Coral Regrowth is New CrusadeNewsroom
Scientists use coral transplanting technologies to rebuild corals in the Hundred Islands National Park, Pangasinan.
Every day at 9 a.m., divers scour the waters off Mayor’s Island in the Hundred Islands National Park (HINP) in Alaminos City in Pangasinan province, to look for fragments of live coral that could still be nurtured at the coral nursery or planted in the sea bed.
They intend to rebuild the coral reefs—colorful gardens under the sea where marine life thrives—which are often damaged by bleaching brought about by global warming.
Bleaching is a slow process, though the damage it causes may seem too quick and sudden for the average observer, said Dr. Edgardo Gomez, professor emeritus of the University of the Philippines Marine Science Institute based in Bolinao town in Pangasinan.
Coral bleaching means these marine animals expel the algae (zooxanthellae) living in their tissues, causing the coral to turn white. Many of these sea resources are still under threat worldwide, said Gomez, a National Scientist who led the first worldwide assessment on coral reefs.
What the divers are doing is part of the coral regeneration program financed by the Department of Science and Technology (DOST) and the Philippine Council for Agriculture, Aquatic and Natural Resources Research (PCAARD) and implemented by Pangasinan State University and the Alaminos City government.
The coral mass planting was started in 2012, using asexually reproduced corals in different coastal areas of the country, according to Virna Salac, DOST-PCAARD national coordinator of the coral restoration program. In 2014, the agency rolled out the program to other areas, including the HINP. It contracted PSU and the city government to plant 30,000 fragments.
Rolando Cerezo, PSU director for special projects, said that 20,000 fragments had been planted so far off Mayor’s Island. The remaining 10,000 are slated for planting until December this year. Salac and Cerezo met last week with Alaminos Mayor Arthur Celeste to discuss the HINP project and its extension through assistance from Pioneer Adhesives Foundation Inc. (Pafi). The selection of project sites includes the willingness of local officials to host the program, Salac said.
The program uses two coral transplantation technologies: One is through coral nurseries where fragments less than 3 centimeters are reared for three months before these are transplanted. The second requires fragments to be attached to substrates (natural stones or materials). On the seabed, trained divers pick the coral fragments that have been detached from the reefs because of wave action, careless divers and boat anchorage.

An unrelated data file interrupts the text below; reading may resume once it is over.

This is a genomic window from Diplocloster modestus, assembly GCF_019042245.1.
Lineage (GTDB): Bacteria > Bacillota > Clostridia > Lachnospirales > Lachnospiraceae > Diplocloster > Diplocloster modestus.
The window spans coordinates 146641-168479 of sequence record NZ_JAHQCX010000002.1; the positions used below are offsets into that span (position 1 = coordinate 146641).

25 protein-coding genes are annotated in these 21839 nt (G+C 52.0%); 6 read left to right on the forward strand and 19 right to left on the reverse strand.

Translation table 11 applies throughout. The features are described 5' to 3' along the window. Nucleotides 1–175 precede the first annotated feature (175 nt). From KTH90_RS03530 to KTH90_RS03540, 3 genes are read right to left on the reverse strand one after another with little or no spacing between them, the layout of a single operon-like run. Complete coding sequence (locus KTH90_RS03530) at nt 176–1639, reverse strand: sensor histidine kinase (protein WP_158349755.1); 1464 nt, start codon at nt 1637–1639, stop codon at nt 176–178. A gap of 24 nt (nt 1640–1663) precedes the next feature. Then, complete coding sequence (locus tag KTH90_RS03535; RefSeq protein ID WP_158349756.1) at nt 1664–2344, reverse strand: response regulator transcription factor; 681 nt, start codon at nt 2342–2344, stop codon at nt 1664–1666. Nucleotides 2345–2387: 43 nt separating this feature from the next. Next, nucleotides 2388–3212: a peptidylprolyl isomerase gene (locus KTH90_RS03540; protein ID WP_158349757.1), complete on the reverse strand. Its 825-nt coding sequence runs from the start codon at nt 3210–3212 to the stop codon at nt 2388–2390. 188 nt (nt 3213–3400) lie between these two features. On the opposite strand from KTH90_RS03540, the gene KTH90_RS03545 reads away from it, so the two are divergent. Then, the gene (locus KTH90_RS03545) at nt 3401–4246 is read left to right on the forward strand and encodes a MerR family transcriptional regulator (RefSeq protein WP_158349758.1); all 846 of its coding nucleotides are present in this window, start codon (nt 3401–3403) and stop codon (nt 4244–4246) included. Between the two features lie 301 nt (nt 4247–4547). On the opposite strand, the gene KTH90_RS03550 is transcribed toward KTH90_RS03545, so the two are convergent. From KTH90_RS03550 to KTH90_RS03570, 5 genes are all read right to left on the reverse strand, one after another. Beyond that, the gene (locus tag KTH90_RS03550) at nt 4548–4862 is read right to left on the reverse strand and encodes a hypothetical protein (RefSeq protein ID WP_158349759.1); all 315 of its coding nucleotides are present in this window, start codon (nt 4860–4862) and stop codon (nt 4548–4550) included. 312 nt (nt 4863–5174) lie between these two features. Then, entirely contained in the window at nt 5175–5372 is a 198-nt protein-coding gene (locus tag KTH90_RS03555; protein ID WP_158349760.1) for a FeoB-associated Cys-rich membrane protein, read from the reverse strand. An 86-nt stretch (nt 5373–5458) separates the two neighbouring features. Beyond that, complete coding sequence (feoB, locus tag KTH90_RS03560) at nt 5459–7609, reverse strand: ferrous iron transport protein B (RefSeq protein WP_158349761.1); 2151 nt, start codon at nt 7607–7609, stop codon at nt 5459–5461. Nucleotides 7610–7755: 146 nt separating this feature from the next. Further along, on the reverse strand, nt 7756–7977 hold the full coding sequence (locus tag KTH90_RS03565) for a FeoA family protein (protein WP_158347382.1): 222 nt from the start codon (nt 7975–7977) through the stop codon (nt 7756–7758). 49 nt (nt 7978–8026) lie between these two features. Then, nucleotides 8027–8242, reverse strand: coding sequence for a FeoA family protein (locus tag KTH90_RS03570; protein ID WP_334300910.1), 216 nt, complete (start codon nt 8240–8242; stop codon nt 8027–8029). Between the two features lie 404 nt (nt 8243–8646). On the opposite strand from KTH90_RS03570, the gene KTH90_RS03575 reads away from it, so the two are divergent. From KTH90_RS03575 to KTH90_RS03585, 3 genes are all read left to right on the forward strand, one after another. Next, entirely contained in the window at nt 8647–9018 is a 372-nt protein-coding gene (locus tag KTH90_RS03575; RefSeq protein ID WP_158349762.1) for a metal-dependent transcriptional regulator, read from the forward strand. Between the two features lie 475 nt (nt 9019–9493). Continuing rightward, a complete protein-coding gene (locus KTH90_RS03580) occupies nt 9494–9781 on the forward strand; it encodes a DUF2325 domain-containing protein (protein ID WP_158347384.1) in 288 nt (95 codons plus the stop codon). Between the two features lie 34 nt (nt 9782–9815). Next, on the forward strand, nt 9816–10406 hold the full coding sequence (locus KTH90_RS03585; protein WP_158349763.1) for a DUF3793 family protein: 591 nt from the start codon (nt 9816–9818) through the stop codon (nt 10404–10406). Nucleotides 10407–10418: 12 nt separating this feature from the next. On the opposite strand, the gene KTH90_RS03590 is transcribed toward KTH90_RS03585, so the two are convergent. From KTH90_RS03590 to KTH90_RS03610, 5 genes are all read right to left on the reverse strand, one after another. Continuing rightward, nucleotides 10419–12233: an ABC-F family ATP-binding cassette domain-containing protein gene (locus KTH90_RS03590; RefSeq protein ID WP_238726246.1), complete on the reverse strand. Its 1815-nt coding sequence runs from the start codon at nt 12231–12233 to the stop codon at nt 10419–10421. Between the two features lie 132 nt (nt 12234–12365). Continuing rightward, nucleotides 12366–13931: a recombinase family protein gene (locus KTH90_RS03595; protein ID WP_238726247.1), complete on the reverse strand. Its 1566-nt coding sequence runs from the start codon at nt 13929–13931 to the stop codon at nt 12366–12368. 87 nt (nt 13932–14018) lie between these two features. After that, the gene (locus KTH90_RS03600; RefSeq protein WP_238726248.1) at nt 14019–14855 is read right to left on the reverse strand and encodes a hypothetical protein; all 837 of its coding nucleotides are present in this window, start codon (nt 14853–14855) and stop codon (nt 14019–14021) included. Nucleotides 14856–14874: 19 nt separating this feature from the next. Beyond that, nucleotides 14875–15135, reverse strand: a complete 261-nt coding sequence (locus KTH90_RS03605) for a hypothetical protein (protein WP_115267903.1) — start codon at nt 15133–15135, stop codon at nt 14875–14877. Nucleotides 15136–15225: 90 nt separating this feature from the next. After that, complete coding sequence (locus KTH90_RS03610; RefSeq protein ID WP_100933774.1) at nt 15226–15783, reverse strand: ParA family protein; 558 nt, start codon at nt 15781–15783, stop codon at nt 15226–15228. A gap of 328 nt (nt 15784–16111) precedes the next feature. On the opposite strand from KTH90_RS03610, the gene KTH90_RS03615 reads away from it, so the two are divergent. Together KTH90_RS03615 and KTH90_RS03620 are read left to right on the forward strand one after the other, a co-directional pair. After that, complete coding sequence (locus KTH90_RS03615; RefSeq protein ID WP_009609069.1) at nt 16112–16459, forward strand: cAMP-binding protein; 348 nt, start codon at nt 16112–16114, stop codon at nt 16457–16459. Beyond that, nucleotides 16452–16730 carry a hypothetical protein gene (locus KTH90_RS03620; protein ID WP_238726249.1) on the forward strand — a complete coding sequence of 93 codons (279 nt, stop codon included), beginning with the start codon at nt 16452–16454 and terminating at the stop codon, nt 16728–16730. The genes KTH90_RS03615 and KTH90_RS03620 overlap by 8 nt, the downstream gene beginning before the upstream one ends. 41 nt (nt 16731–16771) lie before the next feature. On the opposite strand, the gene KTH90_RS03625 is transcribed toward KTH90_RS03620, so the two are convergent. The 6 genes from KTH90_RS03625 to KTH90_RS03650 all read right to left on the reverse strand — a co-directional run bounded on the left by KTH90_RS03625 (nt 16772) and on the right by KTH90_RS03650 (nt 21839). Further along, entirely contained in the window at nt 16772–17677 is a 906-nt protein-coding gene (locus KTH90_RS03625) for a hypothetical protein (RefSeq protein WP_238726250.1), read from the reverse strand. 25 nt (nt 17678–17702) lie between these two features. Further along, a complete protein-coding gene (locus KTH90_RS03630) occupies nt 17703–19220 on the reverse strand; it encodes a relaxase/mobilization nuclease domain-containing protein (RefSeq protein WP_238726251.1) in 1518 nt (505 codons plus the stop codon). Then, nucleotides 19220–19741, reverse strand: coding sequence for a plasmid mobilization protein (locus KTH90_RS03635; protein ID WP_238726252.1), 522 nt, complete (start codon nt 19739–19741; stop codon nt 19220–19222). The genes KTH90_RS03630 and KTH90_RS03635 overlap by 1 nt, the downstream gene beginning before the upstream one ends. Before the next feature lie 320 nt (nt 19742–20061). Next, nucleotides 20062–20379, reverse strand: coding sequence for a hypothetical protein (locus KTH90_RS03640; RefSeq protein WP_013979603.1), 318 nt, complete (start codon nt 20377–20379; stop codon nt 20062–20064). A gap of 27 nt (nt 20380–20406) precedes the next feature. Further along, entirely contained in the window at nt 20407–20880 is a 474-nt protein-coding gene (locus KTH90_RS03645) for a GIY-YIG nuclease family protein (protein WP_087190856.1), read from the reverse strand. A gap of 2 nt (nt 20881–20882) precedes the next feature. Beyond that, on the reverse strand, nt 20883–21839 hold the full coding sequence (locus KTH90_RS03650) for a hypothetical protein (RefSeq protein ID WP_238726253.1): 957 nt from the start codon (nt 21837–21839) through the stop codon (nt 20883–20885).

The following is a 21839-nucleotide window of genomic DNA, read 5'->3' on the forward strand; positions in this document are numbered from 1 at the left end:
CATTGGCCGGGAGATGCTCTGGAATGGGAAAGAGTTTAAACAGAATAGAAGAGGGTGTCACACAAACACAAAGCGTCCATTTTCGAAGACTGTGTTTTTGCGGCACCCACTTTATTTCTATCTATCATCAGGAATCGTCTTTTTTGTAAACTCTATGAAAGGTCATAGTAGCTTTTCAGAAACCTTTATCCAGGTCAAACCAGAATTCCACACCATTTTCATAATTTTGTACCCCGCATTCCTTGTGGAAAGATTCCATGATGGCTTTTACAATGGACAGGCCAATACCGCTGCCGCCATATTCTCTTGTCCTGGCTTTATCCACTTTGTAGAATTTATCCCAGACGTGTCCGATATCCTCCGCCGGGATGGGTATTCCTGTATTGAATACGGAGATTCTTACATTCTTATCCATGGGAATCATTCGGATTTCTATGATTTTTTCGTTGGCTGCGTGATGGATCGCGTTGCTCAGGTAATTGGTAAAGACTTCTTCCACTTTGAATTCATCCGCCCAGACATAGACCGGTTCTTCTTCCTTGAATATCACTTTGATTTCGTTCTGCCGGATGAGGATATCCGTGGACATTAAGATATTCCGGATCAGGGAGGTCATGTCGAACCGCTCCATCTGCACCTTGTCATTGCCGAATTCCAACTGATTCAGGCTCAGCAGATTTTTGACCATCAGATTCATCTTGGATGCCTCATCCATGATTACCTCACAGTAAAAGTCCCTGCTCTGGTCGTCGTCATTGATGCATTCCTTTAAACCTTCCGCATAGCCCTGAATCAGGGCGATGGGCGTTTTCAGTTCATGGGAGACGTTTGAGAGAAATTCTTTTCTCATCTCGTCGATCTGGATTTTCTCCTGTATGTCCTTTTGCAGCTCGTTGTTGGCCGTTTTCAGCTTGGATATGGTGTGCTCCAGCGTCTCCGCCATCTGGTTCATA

“We do not introduce anything that can’t be found in the sea such as artificial reefs; we are replanting dislodged corals,” Salac said. They mainly use Acropora branching species for the coral reef regeneration program. PSU and the city government maintain 10 coral nurseries (made of steel) in a shallow portion of the HINP, one of which can hold 500 fragments. When they reveal a good survival rate after three months, these fragments are attached to substrates using the commercial epoxy clay aqua. Sometimes they have to be secured by concrete nails.
There is no exact number of hectares where the corals have been replanted, but at least 100 fragments are planted in every 10 by 10 square meter, said Shella Parreno, a research coordinator of PSU-Binmaley. Though deep in the sea, not all replanted corals survive, as they still face natural challenges, like being overgrown with sargassum (a kind of seagrass) or they could bleach because of hot temperature.
Climate change is a big threat to corals, Salac said, adding that when it gets warm, the corals bleach and die. The latest massive bleaching occurred in July in Tangdol Reef in Palawan where 90 percent of the reef and 95 percent of the newly transplanted corals were wiped out.
The Palawan experience is caused by El Niño phenomenon which warms the sea water. The situation at the HINP is better than that of the Palawan coral beds. Only 10-15 percent of corals around the HINP suffered from bleaching, Cerezo said. The HINP still has a 60-65 percent live coral cover.
(Story courtesy of Inquirer.net.)